Sunday, March 12, 2006

On adverts and racial slurs

I really quite like the new lynx ads (thats axe, for you yanks and canucks). It's the same kind of idea as the normal ads- Ben Affleck goes around with people giving him looks, and clicks every time he notices a woman, or, in once case, a man, giving him a look. At the end of the advert, he shows off his figure of several hundred to the liftman, who has several thousand. You see... he used lynx.

What I like about it, is that while it still has the same basic premise, "this product will make women be attracted to you", it has stopped implying it's some kind of magical date rape drug that will force women upon you. Instead it's kind of clever. Also, I'm probably the only person in the world who still kind of likes Ben Affleck. I'm not entirely sure why, I guess I just thought he was funny in the Kevin Smith films and also the commentary.

Earlier, I mentioned yanks and canucks, random bits of racial shortenings. As far as I know, yank is not offensive. Or at least intended to be offensive anyways- in the US itself it refers to the more northern states, I believe, but here it just means an American. Canuck is slang I read somewhere, and I suspect it doesn't actually refer to canadians. I'm not sure there is offensive slang directed at canadians, because let's face it, who hates canada? I might even go as far to say that it's probably one of the nicest nations around. Apart from the whole seal pup slaughtering thing. Whats up with that Canada? Do you not want to be thought of as nice anymore? I have a suspicion that meanwhile America is probably the most hated nation, which is no mean feat, although probably a rather unfair one for all that I might disagree with US foreign policy. I guess the Iranians aren't high up on many people's lists right now, but Russia and China still seem to think Iran is A-okay, so they've got a wide range of holiday options. Well... two. But those are damn big countries.

I quite like America, from my one time visit there, although I'm not a big fan of US custons. I mean, I feel guilty at most customs (and actively scared at some european ones, where the assault rifle wielding police wave their weapons around with gay abandon), but the American customs? Jesus! I'm probably spoilt by being a citizen of the commenwealth and the EU, giving me relative ease of travel, but is there such a big problem of British people immigrating to the US? The amount of forms, you'd think there was a regular goddamn exodus of British people just trying to spend the rest of their lives in the US, while pretending they were on holiday. Maybe they do, and it's a big problem, it just seems a little unlikely to me.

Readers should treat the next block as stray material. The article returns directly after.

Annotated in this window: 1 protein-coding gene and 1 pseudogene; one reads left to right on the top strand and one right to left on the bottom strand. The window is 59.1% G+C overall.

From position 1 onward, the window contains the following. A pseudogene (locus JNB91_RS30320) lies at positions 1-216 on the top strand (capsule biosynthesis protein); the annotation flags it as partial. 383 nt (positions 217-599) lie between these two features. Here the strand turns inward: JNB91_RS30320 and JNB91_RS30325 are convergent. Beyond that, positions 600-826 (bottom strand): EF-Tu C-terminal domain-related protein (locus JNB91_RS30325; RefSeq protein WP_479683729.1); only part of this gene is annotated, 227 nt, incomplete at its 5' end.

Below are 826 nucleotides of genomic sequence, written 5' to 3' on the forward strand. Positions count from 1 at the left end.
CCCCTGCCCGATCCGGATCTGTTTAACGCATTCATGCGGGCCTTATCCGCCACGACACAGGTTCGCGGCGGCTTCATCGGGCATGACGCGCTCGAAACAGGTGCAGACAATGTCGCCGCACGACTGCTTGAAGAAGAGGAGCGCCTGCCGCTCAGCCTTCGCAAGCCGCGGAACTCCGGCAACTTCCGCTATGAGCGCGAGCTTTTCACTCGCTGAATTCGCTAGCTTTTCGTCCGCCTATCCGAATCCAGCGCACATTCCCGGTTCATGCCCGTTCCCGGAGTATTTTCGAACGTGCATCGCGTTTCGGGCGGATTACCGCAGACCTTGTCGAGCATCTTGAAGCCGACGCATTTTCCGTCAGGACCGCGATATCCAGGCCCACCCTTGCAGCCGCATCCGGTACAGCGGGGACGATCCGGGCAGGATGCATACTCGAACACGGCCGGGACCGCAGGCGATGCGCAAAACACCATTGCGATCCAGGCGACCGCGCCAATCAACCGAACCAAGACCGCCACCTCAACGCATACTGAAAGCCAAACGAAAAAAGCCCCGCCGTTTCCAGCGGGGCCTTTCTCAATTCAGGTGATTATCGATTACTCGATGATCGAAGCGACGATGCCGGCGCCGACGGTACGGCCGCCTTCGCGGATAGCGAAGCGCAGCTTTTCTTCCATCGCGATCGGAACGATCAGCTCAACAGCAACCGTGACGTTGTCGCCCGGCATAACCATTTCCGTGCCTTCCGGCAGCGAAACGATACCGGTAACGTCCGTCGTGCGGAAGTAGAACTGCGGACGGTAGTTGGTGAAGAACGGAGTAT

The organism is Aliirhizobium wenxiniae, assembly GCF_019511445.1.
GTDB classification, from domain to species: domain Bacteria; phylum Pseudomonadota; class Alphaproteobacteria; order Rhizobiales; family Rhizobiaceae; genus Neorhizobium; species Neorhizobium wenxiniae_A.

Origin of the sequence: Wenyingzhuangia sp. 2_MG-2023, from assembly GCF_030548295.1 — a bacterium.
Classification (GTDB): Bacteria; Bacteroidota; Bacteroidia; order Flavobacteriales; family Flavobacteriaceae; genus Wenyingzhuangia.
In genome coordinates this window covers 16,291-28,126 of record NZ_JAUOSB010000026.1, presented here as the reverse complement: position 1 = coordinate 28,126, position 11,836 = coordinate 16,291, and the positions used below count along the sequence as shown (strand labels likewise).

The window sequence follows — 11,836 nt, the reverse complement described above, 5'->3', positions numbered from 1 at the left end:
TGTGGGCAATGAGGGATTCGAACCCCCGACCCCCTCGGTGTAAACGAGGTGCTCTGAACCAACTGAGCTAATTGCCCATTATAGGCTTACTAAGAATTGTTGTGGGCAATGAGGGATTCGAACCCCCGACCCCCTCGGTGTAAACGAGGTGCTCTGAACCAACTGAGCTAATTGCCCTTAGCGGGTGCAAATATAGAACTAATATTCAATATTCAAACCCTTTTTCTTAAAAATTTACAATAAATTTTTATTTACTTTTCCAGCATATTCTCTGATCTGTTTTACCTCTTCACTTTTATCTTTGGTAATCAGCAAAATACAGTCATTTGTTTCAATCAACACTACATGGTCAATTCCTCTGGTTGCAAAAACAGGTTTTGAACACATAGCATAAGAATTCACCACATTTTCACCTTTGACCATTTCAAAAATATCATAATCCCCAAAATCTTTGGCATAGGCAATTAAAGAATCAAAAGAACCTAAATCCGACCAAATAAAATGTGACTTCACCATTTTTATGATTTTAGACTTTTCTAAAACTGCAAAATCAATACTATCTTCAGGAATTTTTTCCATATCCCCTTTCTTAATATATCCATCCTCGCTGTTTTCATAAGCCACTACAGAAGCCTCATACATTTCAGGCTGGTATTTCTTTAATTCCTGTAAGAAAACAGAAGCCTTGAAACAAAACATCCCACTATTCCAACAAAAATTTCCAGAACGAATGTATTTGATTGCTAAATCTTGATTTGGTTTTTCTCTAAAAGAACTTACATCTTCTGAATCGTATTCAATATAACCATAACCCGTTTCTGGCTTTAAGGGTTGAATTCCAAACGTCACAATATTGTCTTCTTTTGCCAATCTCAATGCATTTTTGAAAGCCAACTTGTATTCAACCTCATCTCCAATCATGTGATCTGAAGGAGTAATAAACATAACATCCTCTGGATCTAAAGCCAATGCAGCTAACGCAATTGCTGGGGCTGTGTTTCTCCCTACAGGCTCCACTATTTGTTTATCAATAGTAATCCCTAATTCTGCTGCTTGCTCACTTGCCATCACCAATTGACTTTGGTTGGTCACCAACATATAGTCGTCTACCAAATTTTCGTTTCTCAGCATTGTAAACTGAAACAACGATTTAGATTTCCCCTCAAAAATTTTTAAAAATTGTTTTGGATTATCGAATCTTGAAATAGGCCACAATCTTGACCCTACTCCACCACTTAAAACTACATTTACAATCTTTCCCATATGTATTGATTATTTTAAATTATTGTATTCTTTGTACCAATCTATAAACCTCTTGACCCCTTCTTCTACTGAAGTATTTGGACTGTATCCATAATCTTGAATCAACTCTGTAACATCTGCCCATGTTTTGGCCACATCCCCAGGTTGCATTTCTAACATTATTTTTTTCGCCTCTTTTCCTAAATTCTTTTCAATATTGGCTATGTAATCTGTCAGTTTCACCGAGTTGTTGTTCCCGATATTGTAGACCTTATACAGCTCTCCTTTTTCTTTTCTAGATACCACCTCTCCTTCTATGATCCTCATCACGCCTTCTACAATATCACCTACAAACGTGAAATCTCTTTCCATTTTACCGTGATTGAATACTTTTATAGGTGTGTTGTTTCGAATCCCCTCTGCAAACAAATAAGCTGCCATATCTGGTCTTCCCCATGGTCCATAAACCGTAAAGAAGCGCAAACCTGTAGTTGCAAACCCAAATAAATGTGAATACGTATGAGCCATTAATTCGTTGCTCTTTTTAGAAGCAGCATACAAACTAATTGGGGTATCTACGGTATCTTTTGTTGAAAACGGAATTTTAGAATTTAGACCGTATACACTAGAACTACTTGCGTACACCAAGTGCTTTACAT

On a random anecdotal note, on that holiday we stayed most of the time in cottage in conneticut, which had it's own pool. It was quite deep, so you couldn't really touch the bottom, and had to tread water or stay at the sides when not swimming. Along the bottom of the pool there were lots of twigs fallen from the tree.

On the very last day, I realised that these weren't twigs at all. They were dead worms....


At 9:54 pm, Blogger Jeff said...


At 12:09 am, Blogger The Venomous Bee said...

"Canuck" is what we affectionately call ourselves, actually. The offensive names occur within the country. If you're from the prairies, you're a stubble-jumper (but actually, no one's ever called me that ... and I don't think I'd really be all that insulted); if you're from Newfoundland, you're a Newfie (I understand they become quite irate if called as such).

Customs: Coming back from England last summer, the worst airport for customs was Winnipeg. Holy Cow. Coming into Toronto, we just waltzed past customs. But Winnipeg ... they must just be bored.

At 4:59 am, Blogger Kebwa said...

I got called Canuck on a rather frequent basis while overseas. One of my professors, who'd taken to calling me 'the canuck' once asked me where the name came from and whether or not it was offensive, worrying that he had perhaps offended me (he hadn't). I wasn't sure, so I looked into it and the general consensus seems to be that no one is really completely sure where it came from. One source I consulted (I think it was Wikipedia) said it was only offensive when used by an American. No idea why. I for one, kind of like it. It gave me the impression people were comfortable with me, comfortable and familiar with where I came from and okay with the fact that I was in their country.

I don't know any Canadian who would take offense to being called a canuck. I mean come on, what about dashing Canadian superhero Johnny Canuck? How COULD there be anything wrong with being called a canuck, whether by an American or anyone else?


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